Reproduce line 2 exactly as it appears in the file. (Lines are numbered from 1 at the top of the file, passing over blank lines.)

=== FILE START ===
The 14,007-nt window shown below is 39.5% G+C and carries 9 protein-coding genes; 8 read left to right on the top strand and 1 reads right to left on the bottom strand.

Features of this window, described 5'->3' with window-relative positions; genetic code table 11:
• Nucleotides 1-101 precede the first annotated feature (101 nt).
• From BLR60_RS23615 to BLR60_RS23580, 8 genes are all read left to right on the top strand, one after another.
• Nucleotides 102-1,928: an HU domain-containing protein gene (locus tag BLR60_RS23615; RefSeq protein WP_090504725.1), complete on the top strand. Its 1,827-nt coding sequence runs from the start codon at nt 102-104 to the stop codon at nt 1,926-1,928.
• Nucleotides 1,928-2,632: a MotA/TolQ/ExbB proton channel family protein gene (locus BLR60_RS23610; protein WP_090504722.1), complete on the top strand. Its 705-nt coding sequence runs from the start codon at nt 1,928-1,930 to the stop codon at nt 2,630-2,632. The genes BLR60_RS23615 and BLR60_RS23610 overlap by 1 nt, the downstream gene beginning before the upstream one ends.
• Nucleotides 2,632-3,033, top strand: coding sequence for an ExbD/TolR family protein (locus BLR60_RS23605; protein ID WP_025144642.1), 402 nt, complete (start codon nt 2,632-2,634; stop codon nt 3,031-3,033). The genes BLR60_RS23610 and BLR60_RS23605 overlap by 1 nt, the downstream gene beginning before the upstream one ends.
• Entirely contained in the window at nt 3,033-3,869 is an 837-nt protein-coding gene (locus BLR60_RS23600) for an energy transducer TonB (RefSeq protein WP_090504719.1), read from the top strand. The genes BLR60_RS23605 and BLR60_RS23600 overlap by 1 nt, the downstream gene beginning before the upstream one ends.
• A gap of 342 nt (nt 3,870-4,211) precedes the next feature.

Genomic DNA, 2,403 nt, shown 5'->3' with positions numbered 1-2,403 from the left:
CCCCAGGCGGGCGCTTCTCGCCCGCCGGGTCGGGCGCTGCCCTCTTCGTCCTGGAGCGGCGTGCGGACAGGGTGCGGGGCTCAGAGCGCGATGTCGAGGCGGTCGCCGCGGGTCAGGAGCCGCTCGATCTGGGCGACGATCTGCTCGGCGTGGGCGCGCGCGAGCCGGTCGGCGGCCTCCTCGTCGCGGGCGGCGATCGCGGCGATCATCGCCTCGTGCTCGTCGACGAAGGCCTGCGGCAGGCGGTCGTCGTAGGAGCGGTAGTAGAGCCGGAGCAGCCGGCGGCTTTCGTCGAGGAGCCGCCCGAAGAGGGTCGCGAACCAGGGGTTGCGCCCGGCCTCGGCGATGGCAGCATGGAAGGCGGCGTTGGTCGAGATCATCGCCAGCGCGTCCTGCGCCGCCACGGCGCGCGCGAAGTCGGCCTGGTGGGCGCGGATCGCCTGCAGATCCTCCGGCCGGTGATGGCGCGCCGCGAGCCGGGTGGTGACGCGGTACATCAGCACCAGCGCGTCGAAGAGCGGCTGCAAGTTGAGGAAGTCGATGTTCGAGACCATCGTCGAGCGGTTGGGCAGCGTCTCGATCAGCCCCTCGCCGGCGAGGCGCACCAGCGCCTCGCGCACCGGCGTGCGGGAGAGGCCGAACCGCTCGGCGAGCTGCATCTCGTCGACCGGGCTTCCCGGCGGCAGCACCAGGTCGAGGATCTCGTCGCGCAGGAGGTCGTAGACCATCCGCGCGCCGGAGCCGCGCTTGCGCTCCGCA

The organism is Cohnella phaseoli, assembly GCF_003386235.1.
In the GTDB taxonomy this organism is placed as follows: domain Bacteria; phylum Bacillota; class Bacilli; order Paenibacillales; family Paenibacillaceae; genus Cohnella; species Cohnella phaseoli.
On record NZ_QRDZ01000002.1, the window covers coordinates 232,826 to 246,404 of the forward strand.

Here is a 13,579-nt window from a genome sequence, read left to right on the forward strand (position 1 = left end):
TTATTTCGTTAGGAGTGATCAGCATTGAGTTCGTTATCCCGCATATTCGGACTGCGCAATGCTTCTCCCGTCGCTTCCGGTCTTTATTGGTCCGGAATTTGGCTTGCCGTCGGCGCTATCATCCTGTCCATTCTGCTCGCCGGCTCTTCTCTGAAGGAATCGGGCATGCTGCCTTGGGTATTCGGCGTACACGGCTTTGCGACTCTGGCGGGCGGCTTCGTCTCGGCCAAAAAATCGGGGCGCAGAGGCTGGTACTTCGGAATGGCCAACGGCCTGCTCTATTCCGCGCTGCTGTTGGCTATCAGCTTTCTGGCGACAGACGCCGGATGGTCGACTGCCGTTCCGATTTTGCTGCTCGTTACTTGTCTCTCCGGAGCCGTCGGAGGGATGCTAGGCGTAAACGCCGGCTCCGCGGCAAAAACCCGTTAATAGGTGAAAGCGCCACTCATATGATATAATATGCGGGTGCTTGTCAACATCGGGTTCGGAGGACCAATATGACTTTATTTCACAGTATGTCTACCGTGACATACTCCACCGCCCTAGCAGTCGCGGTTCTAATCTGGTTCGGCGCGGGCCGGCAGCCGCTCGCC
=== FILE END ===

Features of this window, described 5'->3' with window-relative positions; genetic code table 11: